The holidays have come and gone, no doubt leaving many households one or two devices richer. The selection of screen-based gifts seems to increase year to year. Now, Santa’s elves (or drones) can drop off game systems, smart phones, tablets, or augmented/virtual reality headsets. Opportunities abound to abuse the notion of an appropriate amount of “screen time” – one that is fluid at best in most households.
It’s a concept that some healthcare organizations have attempted to put guidelines around. The American Academy of Pediatrics (AAP) used to recommend that children two and under have no screen time, and that older children keep it to two hours or less. As one Forbes contributor recently pointed out, “[O]lder kids, as any parent of a 10 year-old can tell you, will blow through their two hours before their Minecraft sessions even get going.” (Can I get an Amen?!)
I’m not sure what prompted the change, but the AAP revised its guidelines in an effort to keep up with the constantly evolving tech times. They now encourage:
- Appropriate adult role modeling – set boundaries for yourself in terms of time and temperament so you don’t find yourself in a “But I learned it by watching you!” ‘80s PSA moment.
- Quality content – Yes, parents (myself included) can sometimes use screen time as a virtual babysitter. As the AAP suggests, try not to fall into the trap of letting your kids zone out in front of content that has no edifying qualities. While you’re getting the laundry done, make sure they are digesting something of value.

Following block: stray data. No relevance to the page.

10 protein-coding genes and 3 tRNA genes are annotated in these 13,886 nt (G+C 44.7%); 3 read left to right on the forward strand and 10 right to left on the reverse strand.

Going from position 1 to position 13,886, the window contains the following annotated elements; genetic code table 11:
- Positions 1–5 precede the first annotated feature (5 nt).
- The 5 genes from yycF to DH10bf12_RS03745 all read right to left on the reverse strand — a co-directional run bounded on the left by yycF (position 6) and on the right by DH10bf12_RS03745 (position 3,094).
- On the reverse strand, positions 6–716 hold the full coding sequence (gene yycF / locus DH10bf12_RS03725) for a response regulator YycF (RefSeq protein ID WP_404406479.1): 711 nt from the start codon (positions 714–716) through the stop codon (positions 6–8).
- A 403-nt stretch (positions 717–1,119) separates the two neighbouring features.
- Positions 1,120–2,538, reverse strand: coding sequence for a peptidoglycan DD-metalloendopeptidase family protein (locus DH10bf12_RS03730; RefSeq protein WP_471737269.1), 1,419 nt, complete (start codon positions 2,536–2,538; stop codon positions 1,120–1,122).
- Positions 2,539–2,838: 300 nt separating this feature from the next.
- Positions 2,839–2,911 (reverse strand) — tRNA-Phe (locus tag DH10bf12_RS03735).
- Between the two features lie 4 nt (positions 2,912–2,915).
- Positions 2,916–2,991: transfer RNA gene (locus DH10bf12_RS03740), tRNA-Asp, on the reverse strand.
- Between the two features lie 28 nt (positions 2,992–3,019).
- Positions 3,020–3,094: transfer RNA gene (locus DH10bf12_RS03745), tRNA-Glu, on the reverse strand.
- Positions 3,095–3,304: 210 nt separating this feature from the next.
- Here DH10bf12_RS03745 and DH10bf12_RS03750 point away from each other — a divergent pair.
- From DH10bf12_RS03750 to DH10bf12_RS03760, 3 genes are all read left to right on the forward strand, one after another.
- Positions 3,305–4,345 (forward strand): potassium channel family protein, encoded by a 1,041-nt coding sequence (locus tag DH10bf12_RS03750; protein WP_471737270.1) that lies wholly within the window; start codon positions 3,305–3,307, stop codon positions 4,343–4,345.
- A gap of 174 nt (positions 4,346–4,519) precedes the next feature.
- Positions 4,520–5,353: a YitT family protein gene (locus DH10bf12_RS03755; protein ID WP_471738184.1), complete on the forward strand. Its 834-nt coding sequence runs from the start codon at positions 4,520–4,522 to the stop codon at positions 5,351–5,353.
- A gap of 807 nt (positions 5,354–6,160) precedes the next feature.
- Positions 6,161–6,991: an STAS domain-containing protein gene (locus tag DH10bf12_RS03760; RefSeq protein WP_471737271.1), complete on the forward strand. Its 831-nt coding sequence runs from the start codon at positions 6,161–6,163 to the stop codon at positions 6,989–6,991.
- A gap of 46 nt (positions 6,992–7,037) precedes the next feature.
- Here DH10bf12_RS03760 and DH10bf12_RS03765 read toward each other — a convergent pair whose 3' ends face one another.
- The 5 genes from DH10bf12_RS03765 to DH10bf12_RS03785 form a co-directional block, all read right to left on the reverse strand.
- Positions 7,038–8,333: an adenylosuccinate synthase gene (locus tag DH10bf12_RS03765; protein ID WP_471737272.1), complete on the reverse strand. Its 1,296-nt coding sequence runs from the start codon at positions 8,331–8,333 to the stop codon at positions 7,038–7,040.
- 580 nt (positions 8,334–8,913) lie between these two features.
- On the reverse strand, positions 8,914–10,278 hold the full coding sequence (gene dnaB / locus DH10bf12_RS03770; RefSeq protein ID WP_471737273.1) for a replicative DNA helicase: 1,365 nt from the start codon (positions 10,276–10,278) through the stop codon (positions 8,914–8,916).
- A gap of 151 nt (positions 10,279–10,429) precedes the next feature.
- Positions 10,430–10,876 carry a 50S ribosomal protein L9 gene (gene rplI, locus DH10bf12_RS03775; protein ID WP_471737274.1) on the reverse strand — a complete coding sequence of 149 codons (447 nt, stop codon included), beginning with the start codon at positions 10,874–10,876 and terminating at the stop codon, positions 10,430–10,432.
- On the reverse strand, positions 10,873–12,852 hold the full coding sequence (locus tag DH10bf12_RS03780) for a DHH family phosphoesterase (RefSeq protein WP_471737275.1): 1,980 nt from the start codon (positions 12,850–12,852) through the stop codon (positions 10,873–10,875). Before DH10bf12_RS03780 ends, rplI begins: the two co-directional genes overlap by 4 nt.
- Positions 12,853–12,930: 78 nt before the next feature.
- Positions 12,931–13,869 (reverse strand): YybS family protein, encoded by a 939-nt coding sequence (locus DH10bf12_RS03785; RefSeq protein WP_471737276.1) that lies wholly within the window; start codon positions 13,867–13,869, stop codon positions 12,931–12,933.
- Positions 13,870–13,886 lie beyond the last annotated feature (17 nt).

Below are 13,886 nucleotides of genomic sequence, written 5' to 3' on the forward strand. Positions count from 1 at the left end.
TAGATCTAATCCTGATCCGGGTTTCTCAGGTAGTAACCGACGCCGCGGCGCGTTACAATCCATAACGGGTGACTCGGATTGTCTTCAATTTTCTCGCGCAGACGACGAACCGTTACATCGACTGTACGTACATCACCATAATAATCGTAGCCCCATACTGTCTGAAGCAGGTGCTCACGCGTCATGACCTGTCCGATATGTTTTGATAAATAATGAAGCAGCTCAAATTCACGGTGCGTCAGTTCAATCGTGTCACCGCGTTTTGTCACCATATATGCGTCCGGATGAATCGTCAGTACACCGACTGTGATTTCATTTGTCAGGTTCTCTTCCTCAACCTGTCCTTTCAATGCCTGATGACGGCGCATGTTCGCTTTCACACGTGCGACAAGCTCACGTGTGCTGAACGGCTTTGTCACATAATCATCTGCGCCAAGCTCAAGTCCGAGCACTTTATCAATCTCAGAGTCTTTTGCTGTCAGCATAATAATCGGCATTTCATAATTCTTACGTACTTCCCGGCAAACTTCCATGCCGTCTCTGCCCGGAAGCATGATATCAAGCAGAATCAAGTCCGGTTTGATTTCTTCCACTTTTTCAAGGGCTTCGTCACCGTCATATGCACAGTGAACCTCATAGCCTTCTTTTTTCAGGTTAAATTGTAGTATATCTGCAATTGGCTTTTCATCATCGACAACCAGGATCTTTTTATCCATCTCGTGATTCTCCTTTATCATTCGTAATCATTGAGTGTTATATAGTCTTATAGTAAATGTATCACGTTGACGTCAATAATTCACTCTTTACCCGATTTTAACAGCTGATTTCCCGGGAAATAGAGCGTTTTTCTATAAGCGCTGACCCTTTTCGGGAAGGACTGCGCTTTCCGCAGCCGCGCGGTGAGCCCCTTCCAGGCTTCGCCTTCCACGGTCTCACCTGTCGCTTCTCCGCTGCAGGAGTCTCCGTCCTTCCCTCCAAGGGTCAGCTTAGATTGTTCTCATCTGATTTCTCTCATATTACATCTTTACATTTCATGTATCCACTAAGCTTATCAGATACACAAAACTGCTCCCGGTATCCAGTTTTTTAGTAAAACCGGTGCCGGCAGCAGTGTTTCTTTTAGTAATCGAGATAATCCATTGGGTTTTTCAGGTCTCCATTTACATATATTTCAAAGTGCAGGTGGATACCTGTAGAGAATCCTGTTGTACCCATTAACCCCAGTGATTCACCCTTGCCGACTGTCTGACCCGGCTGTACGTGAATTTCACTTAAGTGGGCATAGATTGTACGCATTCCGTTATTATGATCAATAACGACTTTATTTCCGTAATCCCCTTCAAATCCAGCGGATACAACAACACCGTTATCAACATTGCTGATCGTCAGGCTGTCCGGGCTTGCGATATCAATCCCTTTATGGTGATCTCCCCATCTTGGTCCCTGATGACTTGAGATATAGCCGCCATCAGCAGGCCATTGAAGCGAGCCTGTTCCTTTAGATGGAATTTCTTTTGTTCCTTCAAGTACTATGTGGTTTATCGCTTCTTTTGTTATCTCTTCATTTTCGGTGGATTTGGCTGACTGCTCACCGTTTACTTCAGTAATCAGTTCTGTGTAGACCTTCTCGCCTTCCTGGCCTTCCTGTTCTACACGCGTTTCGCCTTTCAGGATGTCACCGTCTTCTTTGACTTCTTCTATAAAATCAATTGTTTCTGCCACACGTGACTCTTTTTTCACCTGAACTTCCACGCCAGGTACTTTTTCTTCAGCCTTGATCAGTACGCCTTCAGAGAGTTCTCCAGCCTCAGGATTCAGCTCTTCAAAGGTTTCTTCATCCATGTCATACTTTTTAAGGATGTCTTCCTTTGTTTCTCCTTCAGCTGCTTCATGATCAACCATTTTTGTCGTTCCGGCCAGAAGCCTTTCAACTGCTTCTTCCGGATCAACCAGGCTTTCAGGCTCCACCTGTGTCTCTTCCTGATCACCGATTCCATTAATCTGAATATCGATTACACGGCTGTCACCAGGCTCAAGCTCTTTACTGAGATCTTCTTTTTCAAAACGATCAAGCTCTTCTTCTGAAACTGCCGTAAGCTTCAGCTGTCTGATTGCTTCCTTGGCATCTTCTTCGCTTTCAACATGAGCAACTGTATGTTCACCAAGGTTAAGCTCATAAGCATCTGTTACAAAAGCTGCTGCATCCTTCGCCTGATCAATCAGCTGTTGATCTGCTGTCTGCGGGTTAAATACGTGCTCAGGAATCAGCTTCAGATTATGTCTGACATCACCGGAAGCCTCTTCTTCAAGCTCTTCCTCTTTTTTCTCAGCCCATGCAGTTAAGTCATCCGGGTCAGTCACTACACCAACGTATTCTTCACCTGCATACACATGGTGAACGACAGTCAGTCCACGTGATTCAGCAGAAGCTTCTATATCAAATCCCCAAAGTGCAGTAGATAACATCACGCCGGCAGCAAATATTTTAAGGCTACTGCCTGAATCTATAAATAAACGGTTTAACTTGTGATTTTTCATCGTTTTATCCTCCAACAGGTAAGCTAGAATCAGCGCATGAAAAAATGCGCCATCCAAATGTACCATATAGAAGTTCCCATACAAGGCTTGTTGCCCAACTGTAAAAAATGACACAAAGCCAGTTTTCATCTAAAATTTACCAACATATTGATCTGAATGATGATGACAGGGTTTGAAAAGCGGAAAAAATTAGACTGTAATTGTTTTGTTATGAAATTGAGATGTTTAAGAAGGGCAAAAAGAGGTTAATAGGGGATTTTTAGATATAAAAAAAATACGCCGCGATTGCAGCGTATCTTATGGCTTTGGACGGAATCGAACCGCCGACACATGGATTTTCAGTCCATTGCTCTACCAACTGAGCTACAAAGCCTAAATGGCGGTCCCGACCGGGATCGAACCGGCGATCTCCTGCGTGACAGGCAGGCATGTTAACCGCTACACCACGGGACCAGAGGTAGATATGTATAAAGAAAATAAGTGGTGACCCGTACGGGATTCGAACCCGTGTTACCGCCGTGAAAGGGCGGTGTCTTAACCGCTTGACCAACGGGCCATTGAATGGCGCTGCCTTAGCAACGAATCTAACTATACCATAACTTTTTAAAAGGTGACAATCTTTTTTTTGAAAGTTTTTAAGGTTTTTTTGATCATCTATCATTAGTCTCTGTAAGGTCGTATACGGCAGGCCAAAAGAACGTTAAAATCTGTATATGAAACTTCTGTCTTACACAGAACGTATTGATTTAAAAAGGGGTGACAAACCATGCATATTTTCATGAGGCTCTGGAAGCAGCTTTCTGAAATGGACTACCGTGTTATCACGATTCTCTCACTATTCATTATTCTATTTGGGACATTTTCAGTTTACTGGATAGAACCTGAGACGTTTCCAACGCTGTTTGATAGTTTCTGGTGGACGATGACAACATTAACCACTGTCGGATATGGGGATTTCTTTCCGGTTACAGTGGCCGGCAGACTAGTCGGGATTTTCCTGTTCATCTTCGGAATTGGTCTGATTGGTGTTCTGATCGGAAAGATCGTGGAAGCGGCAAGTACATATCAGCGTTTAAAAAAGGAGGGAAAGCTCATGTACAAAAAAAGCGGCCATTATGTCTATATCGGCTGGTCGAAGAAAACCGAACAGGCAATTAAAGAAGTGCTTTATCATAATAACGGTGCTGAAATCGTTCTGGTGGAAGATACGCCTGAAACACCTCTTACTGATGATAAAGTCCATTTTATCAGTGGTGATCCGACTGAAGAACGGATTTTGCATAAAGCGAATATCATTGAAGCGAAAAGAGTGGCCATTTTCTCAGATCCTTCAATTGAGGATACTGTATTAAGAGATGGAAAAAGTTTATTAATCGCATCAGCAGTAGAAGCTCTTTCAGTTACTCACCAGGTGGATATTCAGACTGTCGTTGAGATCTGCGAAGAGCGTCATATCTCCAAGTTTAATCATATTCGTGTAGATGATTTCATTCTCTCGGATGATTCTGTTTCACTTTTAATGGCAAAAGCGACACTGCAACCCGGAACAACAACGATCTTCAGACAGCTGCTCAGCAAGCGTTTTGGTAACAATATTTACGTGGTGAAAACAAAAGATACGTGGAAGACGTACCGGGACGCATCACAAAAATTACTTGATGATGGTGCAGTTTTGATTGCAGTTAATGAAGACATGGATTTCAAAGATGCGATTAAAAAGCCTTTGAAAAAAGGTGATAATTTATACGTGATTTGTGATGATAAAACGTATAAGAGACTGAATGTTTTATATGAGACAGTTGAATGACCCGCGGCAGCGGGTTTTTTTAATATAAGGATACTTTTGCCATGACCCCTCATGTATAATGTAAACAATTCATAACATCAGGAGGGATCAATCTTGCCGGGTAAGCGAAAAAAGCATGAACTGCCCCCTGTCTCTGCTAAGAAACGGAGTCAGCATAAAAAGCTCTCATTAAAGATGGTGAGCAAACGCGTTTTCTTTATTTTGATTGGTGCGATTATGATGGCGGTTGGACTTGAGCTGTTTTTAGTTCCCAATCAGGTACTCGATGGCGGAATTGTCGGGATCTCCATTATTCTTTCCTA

- Read the reviews – Don’t let your child download just any old app. Check out reviews and screen out those that don’t pass educational or moral muster.
- Don’t forget about playtime – Unplug the devices and get your kids involved in imaginary play. The phrase “I’m bored!” is actually a sign you’re on the right track. Kids need to understand that life isn’t about instant media gratification 24/7.
- Set limits – As with all things in life, limits are important. I’ll add that sticking to those limits may be even more so. One day of 30 minutes of screen time followed by a succession of binge sessions will leave kids confused and parents frustrated.
These recommendations seem to be fairly common sense, but as every parent knows, putting them into practice can take finesse (and maybe even a bribe or two). As my some of my Facebook friends of parenting age have admitted, they have tried setting screen-time limits to little avail. “I did not and regret every minute of it with my 17-year-old,” admits one mom, while another believes her efforts failed because she didn’t have backup activities in place. Other parents have turned to third-party solutions like the Kidslox Screen Time Parental Control app to set pre-determined limits on their children’s devices. One dad tells me that certain routers will even allow you to set time limits by device.
It seems like the majority have seen success with their screen time-limiting efforts, especially when combined with consistent pushes towards other activities. “We try to make sure they have plenty of books to read and non-tech to do,” says another mom. “Also, we allow unlimited reading time, so that helps!” (Time spent with a good (paper) book always trumps screen time, in my opinion.)
As with anything related to our children, we parents must be the architects of our family’s screen time strategy. While guidelines have their part to play, something tells me it’s the attention of mom and dad that will truly turn kids’ interest away from their devices to activities that don’t require a long batter life. Set limits and then go have some fun!